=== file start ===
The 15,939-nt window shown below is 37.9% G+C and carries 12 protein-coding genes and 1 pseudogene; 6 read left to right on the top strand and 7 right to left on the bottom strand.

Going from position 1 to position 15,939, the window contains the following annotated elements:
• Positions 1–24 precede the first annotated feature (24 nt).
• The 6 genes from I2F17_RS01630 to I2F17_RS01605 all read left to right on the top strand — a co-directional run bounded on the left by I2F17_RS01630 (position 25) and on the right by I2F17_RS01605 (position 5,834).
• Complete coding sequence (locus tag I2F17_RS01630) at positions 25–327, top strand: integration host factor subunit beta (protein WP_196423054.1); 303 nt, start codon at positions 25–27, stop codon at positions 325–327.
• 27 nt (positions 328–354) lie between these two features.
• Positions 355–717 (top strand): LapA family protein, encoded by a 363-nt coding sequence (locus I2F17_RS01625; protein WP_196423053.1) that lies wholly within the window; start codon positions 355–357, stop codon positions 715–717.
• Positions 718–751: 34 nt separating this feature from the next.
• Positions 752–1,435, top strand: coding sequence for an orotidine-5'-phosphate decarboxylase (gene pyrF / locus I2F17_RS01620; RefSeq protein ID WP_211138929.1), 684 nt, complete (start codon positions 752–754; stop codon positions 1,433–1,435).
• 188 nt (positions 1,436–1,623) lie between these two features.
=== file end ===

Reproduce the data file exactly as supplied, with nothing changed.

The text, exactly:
The 15,939-nt window shown below is 37.9% G+C and carries 12 protein-coding genes and 1 pseudogene; 6 read left to right on the top strand and 7 right to left on the bottom strand.

Going from position 1 to position 15,939, the window contains the following annotated elements:
• Positions 1–24 precede the first annotated feature (24 nt).
• The 6 genes from I2F17_RS01630 to I2F17_RS01605 all read left to right on the top strand — a co-directional run bounded on the left by I2F17_RS01630 (position 25) and on the right by I2F17_RS01605 (position 5,834).
• Complete coding sequence (locus tag I2F17_RS01630) at positions 25–327, top strand: integration host factor subunit beta (protein WP_196423054.1); 303 nt, start codon at positions 25–27, stop codon at positions 325–327.
• 27 nt (positions 328–354) lie between these two features.
• Positions 355–717 (top strand): LapA family protein, encoded by a 363-nt coding sequence (locus I2F17_RS01625; protein WP_196423053.1) that lies wholly within the window; start codon positions 355–357, stop codon positions 715–717.
• Positions 718–751: 34 nt separating this feature from the next.
• Positions 752–1,435, top strand: coding sequence for an orotidine-5'-phosphate decarboxylase (gene pyrF / locus I2F17_RS01620; RefSeq protein ID WP_211138929.1), 684 nt, complete (start codon positions 752–754; stop codon positions 1,433–1,435).
• 188 nt (positions 1,436–1,623) lie between these two features.